Creative Writing Alumni Return to Campus to Share Their Newly Published Books
Two graduates in creative writing, Dan Brady ’04 and Sarah Blake ’07, return to TCNJ to celebrate their success as authors and read new books released this month. Below, they reminisce about their time in college and share the wisdom they gained during their publishing careers.
How’s it feel to go back to your alma mater to celebrate the release of your book?
Sarah: I always love coming back to TCNJ. We feel like at home.
Dan: It’s so nice to be welcomed back to the TCNJ! The support has been amazing and I’m so happy to be able to launch the book where my life as a writer began.
Can you give TCNJ students some advice on how to make this leap into publishing?
Sarah: It’s delicate. I think the best advice is to not rush. It’s time. And it’s best to have amassed a lot of quality work before venturing into the business side of writing. Enjoy writing without the business side for as long as possible!
Dan: I think it’s important to realize that books are made up of their smallest parts – individual poems, short stories, scenes from a novel – so at least initially focus on those small units. Before you think about publishing a book, you should focus on writing good poems or stories and submitting them to literary journals. To go from something you wrote in a Google Doc to an actual live-published book, you need to focus on the fundamentals: writing and submitting.
How has your time at TCNJ prepared you for where you are now?
Sarah: Catie Rosemurgy and Cathy Day taught me everything I needed to know about being a good reader and an articulate reader. The writing communities have taught me how to write press releases, marketing copy, reviews, and other types of writing which have been extremely helpful.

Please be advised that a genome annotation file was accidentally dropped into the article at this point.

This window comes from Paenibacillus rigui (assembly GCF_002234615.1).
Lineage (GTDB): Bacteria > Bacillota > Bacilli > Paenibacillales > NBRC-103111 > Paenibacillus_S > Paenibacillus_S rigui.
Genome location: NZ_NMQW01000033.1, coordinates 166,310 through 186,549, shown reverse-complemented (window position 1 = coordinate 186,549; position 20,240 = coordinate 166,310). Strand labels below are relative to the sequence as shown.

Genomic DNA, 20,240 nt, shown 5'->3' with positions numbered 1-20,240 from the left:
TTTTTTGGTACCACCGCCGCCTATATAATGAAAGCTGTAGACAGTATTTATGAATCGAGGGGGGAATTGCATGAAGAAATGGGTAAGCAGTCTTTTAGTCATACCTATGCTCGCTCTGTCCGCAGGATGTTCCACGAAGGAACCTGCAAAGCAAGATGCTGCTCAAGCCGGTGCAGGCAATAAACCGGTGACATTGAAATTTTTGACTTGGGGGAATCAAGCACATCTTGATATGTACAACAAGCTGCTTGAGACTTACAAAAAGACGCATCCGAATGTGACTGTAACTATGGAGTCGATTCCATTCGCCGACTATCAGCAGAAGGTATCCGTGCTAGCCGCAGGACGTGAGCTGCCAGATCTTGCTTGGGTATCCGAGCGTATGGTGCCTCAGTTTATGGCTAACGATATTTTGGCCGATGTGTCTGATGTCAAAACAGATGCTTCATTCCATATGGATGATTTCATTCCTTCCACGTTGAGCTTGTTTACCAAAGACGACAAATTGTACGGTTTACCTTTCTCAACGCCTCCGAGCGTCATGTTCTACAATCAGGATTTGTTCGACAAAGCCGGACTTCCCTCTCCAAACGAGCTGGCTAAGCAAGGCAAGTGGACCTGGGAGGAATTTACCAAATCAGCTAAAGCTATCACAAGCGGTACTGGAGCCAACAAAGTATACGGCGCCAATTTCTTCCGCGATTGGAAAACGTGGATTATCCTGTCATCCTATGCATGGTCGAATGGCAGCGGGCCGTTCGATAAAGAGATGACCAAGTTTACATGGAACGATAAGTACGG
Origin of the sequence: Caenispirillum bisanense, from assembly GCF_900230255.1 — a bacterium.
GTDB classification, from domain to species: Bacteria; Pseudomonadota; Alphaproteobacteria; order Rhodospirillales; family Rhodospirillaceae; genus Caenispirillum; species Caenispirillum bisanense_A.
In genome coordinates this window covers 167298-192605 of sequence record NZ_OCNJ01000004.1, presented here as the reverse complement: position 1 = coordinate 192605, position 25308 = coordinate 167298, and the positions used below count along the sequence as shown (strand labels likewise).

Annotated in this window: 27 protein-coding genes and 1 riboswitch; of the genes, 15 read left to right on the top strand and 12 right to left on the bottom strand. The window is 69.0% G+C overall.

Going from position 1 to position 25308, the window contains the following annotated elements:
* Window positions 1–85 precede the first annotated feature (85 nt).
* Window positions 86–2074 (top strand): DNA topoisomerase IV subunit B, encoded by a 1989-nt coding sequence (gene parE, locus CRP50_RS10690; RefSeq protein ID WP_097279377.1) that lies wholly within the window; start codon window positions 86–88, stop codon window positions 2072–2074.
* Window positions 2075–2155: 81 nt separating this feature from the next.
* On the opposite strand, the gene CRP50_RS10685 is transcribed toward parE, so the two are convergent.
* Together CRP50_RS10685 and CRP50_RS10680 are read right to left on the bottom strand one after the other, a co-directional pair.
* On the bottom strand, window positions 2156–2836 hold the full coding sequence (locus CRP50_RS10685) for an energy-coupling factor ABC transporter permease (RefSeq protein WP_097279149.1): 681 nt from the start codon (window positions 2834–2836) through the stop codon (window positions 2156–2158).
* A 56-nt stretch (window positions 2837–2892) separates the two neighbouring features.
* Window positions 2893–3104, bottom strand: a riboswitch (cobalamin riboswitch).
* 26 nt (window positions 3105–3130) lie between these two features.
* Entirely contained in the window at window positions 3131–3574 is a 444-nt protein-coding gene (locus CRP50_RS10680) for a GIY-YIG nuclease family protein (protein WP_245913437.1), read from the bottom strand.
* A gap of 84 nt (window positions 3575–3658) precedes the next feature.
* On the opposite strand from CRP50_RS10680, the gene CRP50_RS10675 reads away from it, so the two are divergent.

Dan: My time at TCNJ, particularly in the creative writing program and through Ink, laid the foundation for much of what I love about my life today. It showed me how to make friends and build community through the arts, which were central to my life after college, and taught me the skills I would need for a career in the arts. , from programming to marketing to fundraising and more.
If there’s one thing you could say to current TCNJ creative writing students that you think would help them the most during their time here as future writers, what would it be?
Sarah: I can’t think of just one… Use the library! Attend the readings! Read the interviews! Write your favorite authors notes on how they are your favorite authors! Be generous with what you can be – your time, your praise, your kindness. And at least once a year, practice describing your work and your goals as an artist.
Dan: I would tell them something that one of my creative writing teachers, Frank Hannold, told me: “In a creative endeavor, the only difference between an amateur and a professional is that a professional never gives up. You will get there. Believe in your own handwriting. To push on.
Dan Brady is a TCNJ graduate of 2004 and founder of Ink, the TCNJ student-run creative writing group. He is the author of strange children (Publishing Genius Press, 2018), as well as two books of poetry. Brady joins us on campus to launch his latest collection of poetry, Subtexts (Genius Press Editions, 2022).
Event Info: Tuesday, February 22, 12:30-1:30 p.m., Education 115, Zoom simulcast https://bit.ly/DanBradySubtexts
Sarah Blake graduated from TCNJ in 2007 and has published three volumes of poetry, as well as a novel—Naamah (Riverhead Books, 2019) – which received the Goldberg Prize from the Jewish Book Council. Blake returns to the TCNJ to read an excerpt from his new novel, Clean Air (Workman Publishing, 2022), published February 2.
Event Information: Friday, February 25, 12:30-1:30 p.m. Zoom only https://bit.ly/SarahBlakeCleanAir
— Samantha Segreto ’22